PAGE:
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Dropping a penny off a skyscraper.

  1. Mar 29, 2012 #1
    1. The problem statement, all variables and given/known data

    A penny is dropped from a skyscraper.

    a) Determine the terminal speed

    b) How long will it take to reach terminal speed.

    c) Will it exert enough force at terminal speed to break skin (460 psi is needed).

    2. Relevant equations

    a) F(air drag)=(1/2)(air density)v^2(surface area)(drag coefficient)

    F= mg

    c) conservation of energy????--P=F/A→Fd=(1/2)mv^2→P=(mv^2)/(2Ad)


    3. The attempt at a solution

    a) V(terminal)= √((2mg)/(air density*surface area*drag coefficient))=11.067 m/s

    m= 0.0025kg air density=1.204 kg/(m^3) surface area= 0.000284m^2 drag coe=1.17

    b) I completed an iterative process on excel and came up with t ≈11s d ≈122m

    c) When I used the energy approach I get a pressure lower than that of when the penny is just laying on your skin. I'm not sure what went wrong. Oh and i'm assuming the penny is falling flat the whole way.
     
    Last edited: Mar 29, 2012
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  3. Mar 29, 2012 #2

    cepheid

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    How exactly did you figure out what d is here? I can't see how you'd have any way of knowing that.
     
  4. Mar 29, 2012 #3
    Product of terminal velocity and time it takes to reach terminal velocity.
     
  5. Mar 29, 2012 #4
    how thick is the skin?
     
  6. Mar 29, 2012 #5
    460 psi is needed to break the skin.
     
  7. Mar 29, 2012 #6

    cepheid

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    This doesn't make too much sense to me. In this equation, "d" is the distance over which the work is done. Therefore, it is the distance over which the penny decelerates. In other words, it is the distance travelled between the moment of impact and the moment of coming to rest.

    So what you really need to know is how far the skin is depressed. I imagine this depends on the elasticity of the skin. I really don't know how you are supposed to estimate it.
     
  8. Mar 29, 2012 #7
    Of course! Simple mistake. Thank you cepheid for your help!

    My professor said I would have to make a number of assumptions in this problem, and I imagine the location of the point of contact on the body is one of them.
     
  9. Mar 29, 2012 #8
    You can do it this way. Take the given P (remembering to convert the units), and calculate d? What do you get?
     
  10. Mar 29, 2012 #9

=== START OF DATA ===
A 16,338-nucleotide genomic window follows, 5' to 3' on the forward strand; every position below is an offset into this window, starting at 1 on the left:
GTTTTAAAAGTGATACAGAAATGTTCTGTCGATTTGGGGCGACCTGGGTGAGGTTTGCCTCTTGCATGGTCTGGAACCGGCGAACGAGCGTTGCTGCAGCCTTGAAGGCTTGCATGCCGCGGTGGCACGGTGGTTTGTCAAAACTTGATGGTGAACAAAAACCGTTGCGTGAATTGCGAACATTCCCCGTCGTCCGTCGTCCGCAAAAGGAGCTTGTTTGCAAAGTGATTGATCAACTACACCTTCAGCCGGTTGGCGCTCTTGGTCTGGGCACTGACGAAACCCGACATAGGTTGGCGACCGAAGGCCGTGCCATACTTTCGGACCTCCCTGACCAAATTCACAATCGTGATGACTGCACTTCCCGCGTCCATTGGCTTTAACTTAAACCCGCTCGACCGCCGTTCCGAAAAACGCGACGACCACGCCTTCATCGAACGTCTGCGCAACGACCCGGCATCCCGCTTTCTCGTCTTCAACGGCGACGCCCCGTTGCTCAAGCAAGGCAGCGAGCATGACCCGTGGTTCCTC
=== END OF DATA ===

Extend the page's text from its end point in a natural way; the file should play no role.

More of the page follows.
If I do that I get 1.7e-4 m, but how does that help me find how much the penny is sinking in the skin?
     
  11. Mar 29, 2012 #10

    cepheid

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    Well, I think what Dickfore might have been getting at is that you assume the same amount of depression for the case of the falling coin. This is kind of an upper limit on the amount of depression, and hence solving at least gives you a lower limit on the amount of force (and pressure).
     
  12. Mar 29, 2012 #11

    PhanthomJay

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    If the falling penny hits you in the say the palm of your hand, you'd just feel a small sting, no puncture of the skin. I suppose if it hit you on your hard (bald!) head, it might cause a small skin puncture, although even that is questionable. I don't know how you would run the numbers without more data.

    Now if a bullet was dropped, all bets are off, because of its high terminal velocity and small contact area.
     
  13. Mar 29, 2012 #12

    cepheid

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  14. Mar 29, 2012 #13
    I'm not sure I understand. So can I use this to prove that the penny can't exert that much force?
     
  15. Mar 29, 2012 #14
    I do realize that it won't do a lot of damage, if any, but I do have to prove it mathematically.
     
  16. Mar 30, 2012 #15

    PhanthomJay

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    Thanks, that's good news. Some 50 years ago when i was a boy, barely tall, I chucked a penny, when my parents weren't looking, through the railings of that majestic building's 86th floor outdoor observation deck. I didn't know a hoot about Physics, but somehow I surmised that it would do no harm. The years came later when I became a man, and i wondered...oh how I wondered ....if I had hurt anyone that day. Now, I can rest. :biggrin:

    btpolk: You say you can make assumptions, so assume the penny falls flat on a person's noggin', and it decelerates to a stop in a mere .001 second. That will allow you to calculate the average impact force, using the impulse-momentum relationship, from which you can calculate the pressure by dividing the impact force by the surface area of the penny, and compare it to the 450psi allowable. You should find that the pressure is quite small, even if he impact time is smaller than the asumed value.
     
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